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Women hospitalized after cancer 'beauty' treatment goes wrong

By Hilary Whiteman, CNN
updated 8:57 PM EDT, Mon October 8, 2012
One of the stores operated by DR, a Hong Kong chain of beauty clinics that claims to serve 1,000 clients a day.
One of the stores operated by DR, a Hong Kong chain of beauty clinics that claims to serve 1,000 clients a day.
  • Hong Kong police investigating beauty clinic after women hospitalized
  • Four women are being treated for septic shock after receiving DC-CIK treatment
  • Treatment is normally only offered to cancer patients, experts said
  • Clinic's founder says clients referred to an independent doctor

Hong Kong (CNN) -- Police are investigating a beauty clinic in Hong Kong after four women were hospitalized with septic shock after receiving a treatment experts say is usually only administered to cancer patients.

Two women, aged 46 and 60, remain in a critical condition after being admitted soon after undergoing the procedure at the DR beauty clinic last Wednesday, according to a statement from the Hong Kong Department of Health. Two other women, aged 56 and 59 are also hospitalized. The younger woman is in a serious condition, while the elder woman is said to be stable.

In a statement from the health department -- which is investigating the matter -- a spokesman said patients had received what's called a DC-CIK treatment, a procedure that involves, "concentration and processing of blood taken from the person, and subsequent infusion of the mixture back into the patient. According to the investigation, the treatment was provided by registered medical practitioner."

Experts contacted by CNN said they had never heard of DC-CIK being used on healthy people.

"Such treatment is only indicated for patients with metastatic cancer and often as salvage therapy when there are no other feasible options," Professor KY Yuen, Chair of Infectious Diseases at the University of Hong Kong's Department of Microbiology said in an email to CNN.

There's a real possibility that the treatment is a direct cause of the serious illness in the four patients
Dr. Ho Pak-leung

It's not clear whether any of the women had been diagnosed with cancer, though the Hong Kong Health Department said in a statement that at least one woman had been in good health before the treatment.

Dr. Ho Pak-leung, President of the University of Hong Kong's Center for Infection told CNN that he had not heard of any scientific evidence that DC-CIK treatment was useful for cosmetic purposes.

"I have serious doubts about the medical and scientific basis of the treatment," he said.

In a statement, Hong Kong's Health Department said blood samples taken from one of the women showed the presence of Mycobacterium abscessus, a bacterium that can be found in water, soil and dust, according to the U.S. Centers for Disease Control and Prevention. Preliminary samples from two other women produced similar findings -- testing is still under way.

Dr. Ho said under normal circumstances the bacterium does not pose a danger to healthy people, and is most commonly seen in superficial wound infections. However, he added that it appears as though it had somehow entered the women's blood.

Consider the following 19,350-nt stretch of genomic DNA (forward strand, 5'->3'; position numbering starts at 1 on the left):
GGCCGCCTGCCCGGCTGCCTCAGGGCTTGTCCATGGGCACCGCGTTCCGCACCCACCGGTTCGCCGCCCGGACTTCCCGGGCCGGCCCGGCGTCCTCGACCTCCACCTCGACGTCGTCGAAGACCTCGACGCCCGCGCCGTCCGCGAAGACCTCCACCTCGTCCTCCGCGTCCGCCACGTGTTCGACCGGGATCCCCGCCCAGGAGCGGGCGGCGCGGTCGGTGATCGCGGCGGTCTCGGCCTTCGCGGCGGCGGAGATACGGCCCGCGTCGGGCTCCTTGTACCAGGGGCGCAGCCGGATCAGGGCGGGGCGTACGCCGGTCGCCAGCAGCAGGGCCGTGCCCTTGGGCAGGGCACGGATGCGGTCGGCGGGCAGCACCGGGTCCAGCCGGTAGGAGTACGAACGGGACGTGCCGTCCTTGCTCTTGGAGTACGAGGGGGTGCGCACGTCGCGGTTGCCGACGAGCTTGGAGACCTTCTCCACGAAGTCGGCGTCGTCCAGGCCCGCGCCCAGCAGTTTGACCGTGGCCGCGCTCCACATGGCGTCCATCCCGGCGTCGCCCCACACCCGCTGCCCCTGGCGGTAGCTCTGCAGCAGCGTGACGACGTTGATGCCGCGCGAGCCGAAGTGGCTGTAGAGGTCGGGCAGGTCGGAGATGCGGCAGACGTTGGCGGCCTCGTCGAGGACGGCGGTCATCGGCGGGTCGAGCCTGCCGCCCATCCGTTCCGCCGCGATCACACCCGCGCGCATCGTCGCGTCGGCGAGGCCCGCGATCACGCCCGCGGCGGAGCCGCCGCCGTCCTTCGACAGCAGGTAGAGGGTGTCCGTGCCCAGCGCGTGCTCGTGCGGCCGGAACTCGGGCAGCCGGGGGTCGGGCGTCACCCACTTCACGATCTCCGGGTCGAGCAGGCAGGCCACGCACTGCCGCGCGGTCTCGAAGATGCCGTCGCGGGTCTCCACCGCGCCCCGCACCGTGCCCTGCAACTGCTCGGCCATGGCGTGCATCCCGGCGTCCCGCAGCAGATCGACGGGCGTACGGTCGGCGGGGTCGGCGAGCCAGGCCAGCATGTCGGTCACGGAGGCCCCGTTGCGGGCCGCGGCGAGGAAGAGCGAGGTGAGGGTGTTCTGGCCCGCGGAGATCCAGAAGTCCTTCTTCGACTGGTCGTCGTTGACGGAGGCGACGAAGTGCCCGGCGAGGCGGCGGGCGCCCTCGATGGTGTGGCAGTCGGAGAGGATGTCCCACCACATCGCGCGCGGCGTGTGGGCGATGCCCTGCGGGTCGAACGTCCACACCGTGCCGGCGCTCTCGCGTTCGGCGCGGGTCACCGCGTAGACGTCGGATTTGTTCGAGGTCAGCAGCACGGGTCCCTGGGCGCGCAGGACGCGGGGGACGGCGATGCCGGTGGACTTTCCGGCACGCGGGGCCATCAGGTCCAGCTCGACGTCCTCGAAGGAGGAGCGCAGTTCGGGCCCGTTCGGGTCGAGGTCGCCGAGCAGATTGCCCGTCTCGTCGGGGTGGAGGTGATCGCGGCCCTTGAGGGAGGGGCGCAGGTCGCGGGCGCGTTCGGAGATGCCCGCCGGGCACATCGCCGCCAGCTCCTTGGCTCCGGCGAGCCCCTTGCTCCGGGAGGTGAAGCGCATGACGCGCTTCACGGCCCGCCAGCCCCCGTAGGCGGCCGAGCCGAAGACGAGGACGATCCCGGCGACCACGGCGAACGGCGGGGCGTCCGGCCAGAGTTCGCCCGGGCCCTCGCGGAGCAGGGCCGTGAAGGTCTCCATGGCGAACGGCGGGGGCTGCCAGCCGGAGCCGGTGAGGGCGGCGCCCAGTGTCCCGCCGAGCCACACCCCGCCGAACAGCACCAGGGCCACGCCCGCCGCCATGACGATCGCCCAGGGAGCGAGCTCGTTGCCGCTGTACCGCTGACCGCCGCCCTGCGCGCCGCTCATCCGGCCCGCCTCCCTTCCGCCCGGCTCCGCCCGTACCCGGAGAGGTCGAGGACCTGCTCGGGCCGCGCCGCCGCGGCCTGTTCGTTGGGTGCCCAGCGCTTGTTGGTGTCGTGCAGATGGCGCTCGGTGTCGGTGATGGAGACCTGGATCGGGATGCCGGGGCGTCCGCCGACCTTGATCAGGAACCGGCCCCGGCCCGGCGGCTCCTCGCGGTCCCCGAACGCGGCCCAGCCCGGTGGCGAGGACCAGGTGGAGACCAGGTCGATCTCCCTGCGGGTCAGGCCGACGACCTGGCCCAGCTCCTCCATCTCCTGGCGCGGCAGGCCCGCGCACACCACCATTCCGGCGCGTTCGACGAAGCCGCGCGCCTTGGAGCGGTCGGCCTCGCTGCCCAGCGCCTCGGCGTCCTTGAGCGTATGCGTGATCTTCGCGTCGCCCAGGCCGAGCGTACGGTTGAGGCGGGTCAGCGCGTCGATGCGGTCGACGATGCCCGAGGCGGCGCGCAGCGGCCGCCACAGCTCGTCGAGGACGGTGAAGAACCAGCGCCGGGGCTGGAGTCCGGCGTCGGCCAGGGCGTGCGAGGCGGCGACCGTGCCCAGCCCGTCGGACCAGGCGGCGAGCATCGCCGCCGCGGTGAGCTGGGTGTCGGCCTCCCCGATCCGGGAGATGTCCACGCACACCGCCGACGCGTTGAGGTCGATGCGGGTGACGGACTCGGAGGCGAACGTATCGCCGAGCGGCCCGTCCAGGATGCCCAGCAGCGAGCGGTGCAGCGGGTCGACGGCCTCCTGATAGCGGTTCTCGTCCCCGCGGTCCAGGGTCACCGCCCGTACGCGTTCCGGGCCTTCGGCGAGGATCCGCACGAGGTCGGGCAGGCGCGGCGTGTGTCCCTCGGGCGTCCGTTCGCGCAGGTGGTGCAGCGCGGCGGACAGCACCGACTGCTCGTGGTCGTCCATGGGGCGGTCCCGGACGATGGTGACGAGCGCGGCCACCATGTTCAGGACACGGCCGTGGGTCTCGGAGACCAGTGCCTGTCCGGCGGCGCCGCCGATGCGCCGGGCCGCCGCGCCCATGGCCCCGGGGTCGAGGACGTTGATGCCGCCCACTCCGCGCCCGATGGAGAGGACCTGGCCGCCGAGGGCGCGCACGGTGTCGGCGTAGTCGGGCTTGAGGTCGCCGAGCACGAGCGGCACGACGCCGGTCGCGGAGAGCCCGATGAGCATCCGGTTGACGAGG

"There's a real possibility that the treatment is a direct cause of the serious illness in the four patients," he said.

"We don't normally see infection of the blood and internal organs in patients," Dr. Ho said, adding that effectively treating the condition is "very difficult." He said: "Doctors are trying very hard to save the patients who came down with blood infections with this bacteria but there's a lot of uncertainty as to whether those drugs are really effective."

A Hong Kong Health Department spokesman said investigations revealed that the treatment was provided to a total of 44 women, including those hospitalized in the past week.

The hospitalized women were said to have experienced a range of symptoms including headaches, fever, diarrhea and vomiting.

Such treatment is only indicated for patients with metastatic cancer and often as salvage therapy when there is no other feasible option
Professor KY Yuen

As of late Sunday, 12 people had called a special hotline to say that they were also clients of the clinic, but no new cases of septic shock had been reported, the Health Department said.

In response to media questioning on Saturday, the clinic's founder, Dr. Stephen Chow Heung-wing said that his staff referred clients to an independent doctor who administered the therapy, but denied suggestions that it was offered as a medical treatment.

"I didn't said that it can cure any diseases. Remember that, we are a beauty clinic. We refer clients to doctor(s) and we have had the clients to sign a liability-free form, which states that it is not for medical use," he told local media.

CNN phoned Chow's office on Monday but his staff said there would be no further comment. The Health Department said the clinic had been ordered to halt the procedure.

A statement on the beauty clinic's website says that the treatment "was conducted by an independent doctor at a medical clinic, and the doctor is not hired by our beauty store."

The statement also said it was up to the independent doctor to decide whether the client is suitable for treatment before he or she receives it. It added: "We will assist related government departments to find out the causation of this particular incident."

According to its website, the DR group of clinics was established in 1995 and provides services for more than 1,000 clients each day.

Vivian Kam contributed to this report.

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